I ended up working for the director of the Institute of Contemporary Arts (ICA), and during my time there I became interested in PR and got involved in arranging the private views and special events. I met some amazing artists and musicians at the ICA including Yoko Ono and the Pet Shop Boys, and my highlights definitely include working on the Pet Shop Boys performance of a new score for ‘Battleship Potemkin’ in Trafalgar Square with the Dresdner Sinfonika, and Yoko Ono’s exhibition ‘Odyssey of a Cockroach’. I had to greet the Directors’ guests at the back entrance of the ICA and bring them to the office in a tiny lift, and I remember being rather tongue tied when I greeted Yoko Ono, and everyone in the meeting hung on her every word when we were discussing the exhibition.
I was tasked with inviting people from the London art scene that Yoko wanted to meet, and I remember that everyone I sent an invite to came to pay homage. The private view was amazing – we had a queue around the block – and the great and good of the art and music worlds came, including David Byrne of Radiohead, Sam Taylor Wood and even Lucien Freud made an appearance. These experiences made me fall in love with the art world.
After the ICA I worked at Timothy Taylor Gallery, starting out on the front desk and then getting involved in the PR, and ending up taking care of press for major artists including Bridget Riley, who was a formidable, inspiring woman and such a talented artist. Bridget told me specifically that she didn’t want to talk to any journalists at the private view, so I briefed the press who attended, but one reporter (who shall remain nameless), ignored my advice and marched up to Bridget to ask a question, and was met by a very frosty reception. However, Bridget was thrilled when I secured page 3 of the Evening Standard to cover the exhibition and joked ironically ‘now I’m a Page 3 girl’!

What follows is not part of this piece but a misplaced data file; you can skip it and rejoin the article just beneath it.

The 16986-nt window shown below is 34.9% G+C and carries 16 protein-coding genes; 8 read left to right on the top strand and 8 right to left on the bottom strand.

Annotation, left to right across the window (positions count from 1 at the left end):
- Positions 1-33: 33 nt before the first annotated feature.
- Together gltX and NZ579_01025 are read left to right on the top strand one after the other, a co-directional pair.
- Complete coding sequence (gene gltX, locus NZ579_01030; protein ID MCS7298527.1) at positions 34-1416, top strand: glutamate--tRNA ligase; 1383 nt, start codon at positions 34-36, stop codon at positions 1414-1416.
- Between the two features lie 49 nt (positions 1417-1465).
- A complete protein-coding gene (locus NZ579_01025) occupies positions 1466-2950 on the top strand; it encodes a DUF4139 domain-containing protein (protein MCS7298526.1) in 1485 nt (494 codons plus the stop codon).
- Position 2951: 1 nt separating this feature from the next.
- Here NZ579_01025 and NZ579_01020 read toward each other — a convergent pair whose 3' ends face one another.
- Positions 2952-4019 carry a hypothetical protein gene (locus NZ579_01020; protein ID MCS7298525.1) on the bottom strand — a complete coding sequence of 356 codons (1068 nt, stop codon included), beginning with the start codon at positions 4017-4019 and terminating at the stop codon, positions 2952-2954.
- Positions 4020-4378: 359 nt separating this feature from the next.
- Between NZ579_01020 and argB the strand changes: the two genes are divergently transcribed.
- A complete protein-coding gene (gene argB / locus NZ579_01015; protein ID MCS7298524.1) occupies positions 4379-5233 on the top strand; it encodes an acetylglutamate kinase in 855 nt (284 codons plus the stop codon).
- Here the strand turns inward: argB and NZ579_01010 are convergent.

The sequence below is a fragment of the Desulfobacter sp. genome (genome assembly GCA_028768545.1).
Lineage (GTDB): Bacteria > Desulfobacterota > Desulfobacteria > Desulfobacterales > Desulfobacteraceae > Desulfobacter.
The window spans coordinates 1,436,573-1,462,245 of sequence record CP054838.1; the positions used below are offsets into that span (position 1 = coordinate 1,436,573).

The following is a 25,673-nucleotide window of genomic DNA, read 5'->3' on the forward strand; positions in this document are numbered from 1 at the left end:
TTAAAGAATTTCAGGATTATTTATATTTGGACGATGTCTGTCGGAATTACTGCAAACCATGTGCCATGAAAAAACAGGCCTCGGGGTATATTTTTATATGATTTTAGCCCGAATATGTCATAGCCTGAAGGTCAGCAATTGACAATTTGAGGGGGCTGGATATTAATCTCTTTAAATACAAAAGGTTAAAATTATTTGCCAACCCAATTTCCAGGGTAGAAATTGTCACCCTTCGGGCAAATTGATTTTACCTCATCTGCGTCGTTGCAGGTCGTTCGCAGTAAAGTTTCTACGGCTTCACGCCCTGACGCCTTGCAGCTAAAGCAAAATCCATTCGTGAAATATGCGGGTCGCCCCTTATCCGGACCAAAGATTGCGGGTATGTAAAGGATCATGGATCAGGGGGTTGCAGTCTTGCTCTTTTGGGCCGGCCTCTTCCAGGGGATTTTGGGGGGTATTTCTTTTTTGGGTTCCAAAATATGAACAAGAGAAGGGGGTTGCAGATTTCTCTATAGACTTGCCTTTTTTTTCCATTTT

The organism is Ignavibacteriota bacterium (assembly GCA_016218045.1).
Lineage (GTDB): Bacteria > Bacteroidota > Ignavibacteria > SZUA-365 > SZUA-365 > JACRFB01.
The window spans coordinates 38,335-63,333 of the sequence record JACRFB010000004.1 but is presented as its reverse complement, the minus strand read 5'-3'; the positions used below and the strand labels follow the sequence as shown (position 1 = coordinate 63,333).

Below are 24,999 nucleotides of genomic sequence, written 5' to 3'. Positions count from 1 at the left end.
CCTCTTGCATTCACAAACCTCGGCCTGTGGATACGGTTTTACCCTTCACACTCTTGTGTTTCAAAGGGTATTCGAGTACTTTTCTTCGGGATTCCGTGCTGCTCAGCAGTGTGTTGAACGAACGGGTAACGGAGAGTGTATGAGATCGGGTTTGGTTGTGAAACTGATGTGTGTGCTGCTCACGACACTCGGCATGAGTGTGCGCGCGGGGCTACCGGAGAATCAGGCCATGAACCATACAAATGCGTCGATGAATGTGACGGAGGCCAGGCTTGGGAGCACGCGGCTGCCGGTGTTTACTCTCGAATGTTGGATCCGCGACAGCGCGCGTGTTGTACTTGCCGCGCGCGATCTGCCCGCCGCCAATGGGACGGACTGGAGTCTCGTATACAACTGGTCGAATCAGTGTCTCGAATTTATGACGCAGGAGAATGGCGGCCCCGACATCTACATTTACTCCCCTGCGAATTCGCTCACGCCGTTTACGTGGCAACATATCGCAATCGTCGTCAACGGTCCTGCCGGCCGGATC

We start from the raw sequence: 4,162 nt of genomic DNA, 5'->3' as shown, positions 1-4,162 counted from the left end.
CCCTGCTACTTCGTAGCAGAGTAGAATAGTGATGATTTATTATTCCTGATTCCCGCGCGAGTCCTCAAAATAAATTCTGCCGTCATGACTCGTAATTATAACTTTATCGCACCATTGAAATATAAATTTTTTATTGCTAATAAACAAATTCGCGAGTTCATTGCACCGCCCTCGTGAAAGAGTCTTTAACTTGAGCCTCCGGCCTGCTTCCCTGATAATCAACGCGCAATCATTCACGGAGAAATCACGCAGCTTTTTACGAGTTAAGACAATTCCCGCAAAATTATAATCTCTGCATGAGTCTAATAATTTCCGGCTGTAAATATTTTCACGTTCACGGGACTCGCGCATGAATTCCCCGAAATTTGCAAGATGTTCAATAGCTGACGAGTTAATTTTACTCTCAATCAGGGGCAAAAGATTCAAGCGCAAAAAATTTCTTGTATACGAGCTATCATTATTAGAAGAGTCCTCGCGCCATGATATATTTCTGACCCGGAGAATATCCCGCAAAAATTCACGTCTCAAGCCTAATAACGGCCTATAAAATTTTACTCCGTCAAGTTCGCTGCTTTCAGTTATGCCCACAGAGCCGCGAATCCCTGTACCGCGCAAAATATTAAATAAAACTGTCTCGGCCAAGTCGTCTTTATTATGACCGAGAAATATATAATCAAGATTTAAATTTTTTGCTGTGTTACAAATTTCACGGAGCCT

Then I moved back to advertising and became Head of Global Creative PR at Saatchi & Saatchi where I spent several years. During my time at Saatchi & Saatchi I was responsible for PR of the New Director’s Showcase in Cannes, which spotlighted many amazing directors who went on to have stellar careers. After leaving Saatchi & Saatchi I set up my own business as a Creative PR consultant and curator, and ever since I’ve straddled the worlds of art and advertising, working as a writer, curator and publicist.